Republicans Seek Small Business Insurance Coverage Clarification
Three House Republicans have sent a letter to HHS Secretary Kathleen Sebelius seeking her assurance that small businesses in all states will not be forced to purchase health insurance from the insurance exchanges created under the Affordable Care Act, Modern Healthcare reports.
The request comes after officials in Vermont and the District of Columbia established rules requiring their residents and small businesses to purchase health coverage only through their exchanges.
The three lawmakers are:
- House Oversight and Government Reform Committee Chair Darrell Issa (R-Calif.);
- Rep. Jim Jordan (R-Ohio), chair of the panel's Subcommittee on Economic Growth, Job Creation and Regulatory Affairs; and
- Rep. James Lankford (R-Ohio), chair of the panel's Subcommittee on Energy Policy, Health Care and Entitlements.
The lawmakers also asked officials in Vermont and D.C. for information about their insurance coverage requirements and requested that responses from HHS and the local officials be submitted by July 12. One letter was sent to Department of Vermont Health Access Commissioner Mark Larson and another letter was sent to D.C. Health Benefit Exchange Authority Executive Director Mila Kofman (Zigmond, Modern Healthcare, 7/1).
According to the Washington Times' "Inside Politics," D.C. officials have said the District's exchange would be more viable if companies with fewer than 50 workers are required to purchase coverage through the marketplace, while Vermont officials cited the state Chamber of Commerce's argument that the state's exchange simply is "an option for business" (Howell, "Inside Politics," Washington Times, 7/1).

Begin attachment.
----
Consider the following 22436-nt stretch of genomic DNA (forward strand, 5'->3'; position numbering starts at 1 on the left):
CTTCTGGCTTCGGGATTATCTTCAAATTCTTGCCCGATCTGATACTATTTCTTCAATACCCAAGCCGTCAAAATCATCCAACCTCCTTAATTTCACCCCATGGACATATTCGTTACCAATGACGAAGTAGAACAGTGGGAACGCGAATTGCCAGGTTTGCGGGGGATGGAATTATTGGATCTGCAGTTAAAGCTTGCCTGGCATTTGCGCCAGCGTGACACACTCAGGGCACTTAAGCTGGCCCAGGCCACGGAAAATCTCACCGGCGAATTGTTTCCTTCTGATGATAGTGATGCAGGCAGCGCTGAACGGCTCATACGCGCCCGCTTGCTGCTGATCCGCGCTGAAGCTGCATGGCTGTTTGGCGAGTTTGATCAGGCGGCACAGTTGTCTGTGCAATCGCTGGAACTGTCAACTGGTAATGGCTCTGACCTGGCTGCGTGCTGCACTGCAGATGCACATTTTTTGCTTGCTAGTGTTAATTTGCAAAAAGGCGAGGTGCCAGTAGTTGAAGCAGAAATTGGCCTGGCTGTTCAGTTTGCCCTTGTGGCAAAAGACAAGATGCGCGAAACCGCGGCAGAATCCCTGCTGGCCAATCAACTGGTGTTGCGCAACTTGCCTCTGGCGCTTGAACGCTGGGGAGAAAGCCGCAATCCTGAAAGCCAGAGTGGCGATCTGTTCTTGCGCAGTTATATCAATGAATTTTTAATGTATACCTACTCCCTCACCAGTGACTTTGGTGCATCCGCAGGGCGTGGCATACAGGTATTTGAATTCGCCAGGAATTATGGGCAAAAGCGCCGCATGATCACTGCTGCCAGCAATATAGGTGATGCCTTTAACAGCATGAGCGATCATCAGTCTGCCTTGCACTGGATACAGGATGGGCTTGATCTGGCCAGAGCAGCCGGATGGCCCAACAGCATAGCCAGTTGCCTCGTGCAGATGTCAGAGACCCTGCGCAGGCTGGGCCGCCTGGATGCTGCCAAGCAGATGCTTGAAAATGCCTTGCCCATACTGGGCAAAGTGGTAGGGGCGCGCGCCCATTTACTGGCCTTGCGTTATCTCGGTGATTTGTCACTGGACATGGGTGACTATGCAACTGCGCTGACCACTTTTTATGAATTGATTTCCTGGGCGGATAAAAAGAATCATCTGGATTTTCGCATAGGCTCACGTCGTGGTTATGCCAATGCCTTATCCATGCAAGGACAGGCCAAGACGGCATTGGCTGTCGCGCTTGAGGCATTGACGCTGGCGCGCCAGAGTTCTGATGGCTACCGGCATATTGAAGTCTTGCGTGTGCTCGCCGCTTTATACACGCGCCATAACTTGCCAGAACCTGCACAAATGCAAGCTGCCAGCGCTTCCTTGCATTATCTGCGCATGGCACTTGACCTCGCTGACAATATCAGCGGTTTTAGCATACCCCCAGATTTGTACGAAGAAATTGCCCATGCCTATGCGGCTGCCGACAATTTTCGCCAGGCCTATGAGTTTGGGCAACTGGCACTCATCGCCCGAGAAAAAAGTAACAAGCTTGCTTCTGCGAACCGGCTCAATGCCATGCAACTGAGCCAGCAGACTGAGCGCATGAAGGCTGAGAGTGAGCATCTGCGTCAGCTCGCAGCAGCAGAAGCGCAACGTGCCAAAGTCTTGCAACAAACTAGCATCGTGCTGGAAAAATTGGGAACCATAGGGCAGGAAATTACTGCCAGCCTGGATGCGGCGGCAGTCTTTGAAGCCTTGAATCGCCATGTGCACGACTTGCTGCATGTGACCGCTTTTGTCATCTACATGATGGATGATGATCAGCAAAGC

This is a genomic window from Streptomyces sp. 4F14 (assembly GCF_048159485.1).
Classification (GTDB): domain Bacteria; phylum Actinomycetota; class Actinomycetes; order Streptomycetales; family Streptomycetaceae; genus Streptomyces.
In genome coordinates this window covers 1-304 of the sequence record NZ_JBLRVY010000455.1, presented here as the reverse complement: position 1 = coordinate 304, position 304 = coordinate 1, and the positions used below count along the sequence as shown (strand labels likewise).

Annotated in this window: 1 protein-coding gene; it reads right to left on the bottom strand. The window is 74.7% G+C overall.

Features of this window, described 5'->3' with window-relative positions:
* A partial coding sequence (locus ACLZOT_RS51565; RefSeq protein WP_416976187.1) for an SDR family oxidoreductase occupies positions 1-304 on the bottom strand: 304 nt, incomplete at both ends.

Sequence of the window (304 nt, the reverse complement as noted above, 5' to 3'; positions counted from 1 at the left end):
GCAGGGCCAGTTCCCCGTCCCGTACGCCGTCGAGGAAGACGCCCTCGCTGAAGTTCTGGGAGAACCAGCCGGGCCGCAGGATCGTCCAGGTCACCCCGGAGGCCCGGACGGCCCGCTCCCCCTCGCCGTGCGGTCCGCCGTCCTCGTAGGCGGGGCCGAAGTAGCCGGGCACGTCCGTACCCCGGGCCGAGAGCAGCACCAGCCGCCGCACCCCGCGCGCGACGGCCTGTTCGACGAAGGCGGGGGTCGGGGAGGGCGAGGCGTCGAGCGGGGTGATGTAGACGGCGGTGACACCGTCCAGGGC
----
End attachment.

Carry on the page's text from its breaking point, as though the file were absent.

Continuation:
In their letter to Sebelius, the lawmakers wrote that the coverage requirements "violate the principle of voluntary participation in exchanges that was codified in [the ACA]. They noted that Sebelius previously "reaffirmed" the principle in her guidelines on participation in the ACA's Small Business Health Options Program, or SHOP (Modern Healthcare, 7/1).
The letter requests that Sebelius should, "at a minimum," use her authority "to ensure that all exchanges comply with the provisions in [the ACA] that ensure that individuals and employers have the freedom to enter into contracts outside of a regulated government-created bureaucracy" ("Inside Politics," Washington Times, 7/1).This is part of the California Healthline Daily Edition, a summary of health policy coverage from major news organizations. Sign up for an email subscription.